A conversation with Nele Pichal


At the start of this year, Nele was promoted to Director. She talks about her career path, with the necessary struggles from time to time, but also with a common theme: passion. Incredible passion for her job and her team, and for her family. In an honest interview, Nele testifies about her personal journey. 



What are your views on the general theme of 'women in business'?

Nele: "I grew up together with my brothers. For me, there was never a difference between men and women: after all, we received the same upbringing. That changed when I became pregnant 15 years ago, early in my career. At that time, in our industry, it seemed quite unusual to have children so early in the career. I also received surprised reactions about it. It then became clear to me that men and women are not quite equal after all. Even looking at the figures, I found that there are significantly fewer women in senior leadership roles. So the glass ceiling still seems to exist."

Can we speak of a glass ceiling?

Nele: "That's an interesting but difficult question. On the one hand, there are the objective figures. On the other hand, instinctively, it is still ingrained in women to choose for their family and it is often a conscious choice as a 'default parent' not to go fully for your career. After all, you can't split into two. 
Is this a conscious choice of women? Is it due to the old clichés we still have as women ourselves, much more than how men see it? Or is it imposed unconsciously because it is still partially instilled in society? That's a difficult question that I don't know the answer to."

You yourself took the decision to put your career on hold and worked part-time for a while, before shifting up a gear again. How did Grant Thornton help you do that?

Nele: "A few years ago, I was given the opportunity to join a Lighthouse project. That project has been crucial for me and helped me tremendously to rekindle my ambition. At Grant Thornton, you can really determine your own career path, at your own pace. You can put your career on hold if other priorities come up, including caring for family. But you get another chance afterwards to pick it back up in a safe context once you have room for it again. I always compare it with a 'safe blanket'. At least that is how I have experienced it."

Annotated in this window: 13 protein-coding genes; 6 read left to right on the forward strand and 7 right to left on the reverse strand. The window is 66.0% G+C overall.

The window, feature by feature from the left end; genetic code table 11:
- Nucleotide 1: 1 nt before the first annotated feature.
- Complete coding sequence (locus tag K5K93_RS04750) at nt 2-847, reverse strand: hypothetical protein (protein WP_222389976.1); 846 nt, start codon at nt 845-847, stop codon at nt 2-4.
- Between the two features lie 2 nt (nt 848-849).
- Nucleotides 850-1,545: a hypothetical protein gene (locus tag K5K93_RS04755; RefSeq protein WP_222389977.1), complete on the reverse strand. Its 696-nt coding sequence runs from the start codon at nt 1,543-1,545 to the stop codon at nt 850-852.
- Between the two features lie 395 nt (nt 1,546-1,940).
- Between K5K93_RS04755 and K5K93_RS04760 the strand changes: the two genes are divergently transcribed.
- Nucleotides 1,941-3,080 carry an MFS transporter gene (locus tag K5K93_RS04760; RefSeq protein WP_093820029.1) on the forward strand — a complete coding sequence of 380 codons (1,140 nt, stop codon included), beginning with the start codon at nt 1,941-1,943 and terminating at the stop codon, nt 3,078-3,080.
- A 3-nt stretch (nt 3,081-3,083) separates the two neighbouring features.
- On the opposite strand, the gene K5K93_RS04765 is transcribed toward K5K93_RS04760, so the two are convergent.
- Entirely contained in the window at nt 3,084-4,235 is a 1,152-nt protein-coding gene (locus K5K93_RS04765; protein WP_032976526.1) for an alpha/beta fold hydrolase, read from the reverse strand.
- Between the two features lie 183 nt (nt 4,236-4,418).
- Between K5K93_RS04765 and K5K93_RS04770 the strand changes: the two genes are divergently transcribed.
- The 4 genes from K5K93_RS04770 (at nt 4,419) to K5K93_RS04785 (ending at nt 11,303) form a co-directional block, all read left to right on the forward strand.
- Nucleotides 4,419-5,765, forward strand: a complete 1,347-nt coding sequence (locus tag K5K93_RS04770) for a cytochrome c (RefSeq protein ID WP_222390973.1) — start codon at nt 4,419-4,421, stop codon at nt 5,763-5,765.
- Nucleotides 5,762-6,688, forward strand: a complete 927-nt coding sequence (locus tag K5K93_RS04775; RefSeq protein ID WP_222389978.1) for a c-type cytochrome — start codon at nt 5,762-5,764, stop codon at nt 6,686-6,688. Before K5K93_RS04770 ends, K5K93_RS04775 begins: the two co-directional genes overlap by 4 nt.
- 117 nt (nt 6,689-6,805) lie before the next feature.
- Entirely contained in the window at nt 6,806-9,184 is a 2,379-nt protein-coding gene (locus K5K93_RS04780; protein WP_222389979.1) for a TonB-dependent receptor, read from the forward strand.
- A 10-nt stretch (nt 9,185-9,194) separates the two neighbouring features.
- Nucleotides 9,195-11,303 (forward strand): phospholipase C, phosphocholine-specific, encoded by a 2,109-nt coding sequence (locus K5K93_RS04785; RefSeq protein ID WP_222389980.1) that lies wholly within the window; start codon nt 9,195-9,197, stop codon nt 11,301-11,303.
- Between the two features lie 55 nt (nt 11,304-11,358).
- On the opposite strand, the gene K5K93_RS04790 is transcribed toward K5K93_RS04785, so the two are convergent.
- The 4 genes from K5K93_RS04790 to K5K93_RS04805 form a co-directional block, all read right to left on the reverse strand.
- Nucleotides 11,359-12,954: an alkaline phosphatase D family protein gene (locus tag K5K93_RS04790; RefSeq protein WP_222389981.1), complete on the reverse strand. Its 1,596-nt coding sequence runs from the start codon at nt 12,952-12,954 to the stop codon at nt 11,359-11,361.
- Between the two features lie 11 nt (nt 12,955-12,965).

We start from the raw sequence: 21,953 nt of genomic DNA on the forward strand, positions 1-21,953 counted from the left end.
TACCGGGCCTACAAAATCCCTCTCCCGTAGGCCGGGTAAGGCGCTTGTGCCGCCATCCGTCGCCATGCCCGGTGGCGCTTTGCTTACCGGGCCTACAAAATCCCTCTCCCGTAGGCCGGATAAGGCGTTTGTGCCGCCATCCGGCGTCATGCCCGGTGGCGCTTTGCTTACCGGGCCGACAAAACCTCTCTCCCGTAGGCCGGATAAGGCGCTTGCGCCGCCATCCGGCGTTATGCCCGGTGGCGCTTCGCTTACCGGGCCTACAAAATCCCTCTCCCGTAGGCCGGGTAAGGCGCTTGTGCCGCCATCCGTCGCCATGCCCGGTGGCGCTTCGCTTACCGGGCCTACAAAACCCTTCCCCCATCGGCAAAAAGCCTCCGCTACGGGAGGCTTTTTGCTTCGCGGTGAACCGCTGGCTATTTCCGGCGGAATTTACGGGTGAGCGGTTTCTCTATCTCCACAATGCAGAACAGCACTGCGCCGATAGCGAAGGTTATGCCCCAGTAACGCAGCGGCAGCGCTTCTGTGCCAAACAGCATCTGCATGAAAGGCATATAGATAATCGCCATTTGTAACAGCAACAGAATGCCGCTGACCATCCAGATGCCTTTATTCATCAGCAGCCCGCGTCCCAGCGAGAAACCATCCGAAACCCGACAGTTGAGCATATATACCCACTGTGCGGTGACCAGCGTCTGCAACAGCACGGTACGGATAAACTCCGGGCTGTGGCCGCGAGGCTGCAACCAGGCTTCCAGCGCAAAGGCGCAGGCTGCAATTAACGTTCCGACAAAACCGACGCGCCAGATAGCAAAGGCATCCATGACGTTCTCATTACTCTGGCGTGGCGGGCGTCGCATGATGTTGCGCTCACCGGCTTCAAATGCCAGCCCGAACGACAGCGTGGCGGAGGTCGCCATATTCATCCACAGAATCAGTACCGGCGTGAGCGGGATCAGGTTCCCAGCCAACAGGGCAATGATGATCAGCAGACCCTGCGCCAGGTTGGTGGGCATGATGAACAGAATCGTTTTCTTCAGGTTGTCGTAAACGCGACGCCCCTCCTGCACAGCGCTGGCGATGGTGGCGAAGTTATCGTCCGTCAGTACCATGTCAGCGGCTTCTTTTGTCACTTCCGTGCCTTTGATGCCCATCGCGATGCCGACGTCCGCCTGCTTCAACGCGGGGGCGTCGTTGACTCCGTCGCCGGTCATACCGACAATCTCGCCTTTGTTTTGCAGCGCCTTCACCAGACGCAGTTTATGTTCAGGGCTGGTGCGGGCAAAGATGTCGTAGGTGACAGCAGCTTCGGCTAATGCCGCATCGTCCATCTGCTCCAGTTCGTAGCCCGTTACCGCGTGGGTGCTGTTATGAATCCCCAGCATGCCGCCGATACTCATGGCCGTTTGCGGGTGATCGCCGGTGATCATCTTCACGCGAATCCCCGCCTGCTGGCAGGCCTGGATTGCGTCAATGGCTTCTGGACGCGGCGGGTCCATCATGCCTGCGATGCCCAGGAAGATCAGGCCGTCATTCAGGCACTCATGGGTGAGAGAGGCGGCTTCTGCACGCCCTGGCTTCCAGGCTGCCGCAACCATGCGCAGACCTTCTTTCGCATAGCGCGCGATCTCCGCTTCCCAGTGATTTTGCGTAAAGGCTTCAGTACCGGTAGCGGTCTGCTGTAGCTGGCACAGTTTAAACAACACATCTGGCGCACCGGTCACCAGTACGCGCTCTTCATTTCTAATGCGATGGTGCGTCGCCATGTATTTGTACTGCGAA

As a female leader, what do you do differently from your male colleagues?

Nele: "Even though there are actually no longer any typically masculine or feminine traits, I have the impression that women naturally choose empathic leadership more often. Building a bond of trust to allow the people on your team to perform to their best ability, creating the setting to also deliver a difficult message more easily, with greater or positive impact. For me, this leadership style is very powerful, and really lifts up a team. I realise it remains a difficult balance. After all, the pendulum must not swing in the other direction.
Since there are more women at the top in recent years, you see that reflected in the organisation. That 'female touch' - to use a cliché - is clearly perceptible."

What advice would you give to the new generation of women?

Nele: "I myself have been through a journey that did not always feel obvious, with the necessary struggles and insecurities. So I can give some tips from my own experience. First of all, I would like to reassure young ambitious women: putting your career on hold is never a problem. Embrace the fact that you have that option. If it is in you, and you are in the right environment - like I am at Grant Thornton - you will get the chance afterwards.

Also very important: make sure the conditions are right and surround yourself with the right people. Pick up where you left off when the children are older, for example, if you have a good social network, ... In my case certainly also: with people around me who occasionally slow me down when I am going too fast. 

And finally: passion comes with sacrifice. A certain choice always comes at the expense of other things. If you make the choice to go full steam ahead for your work, it has an impact on your family life. After all, you can't split into two. The important thing then is to talk to your family members, to name the situation transparently, with respect for each other. In my experience, that open dialogue softens the situation immensely."

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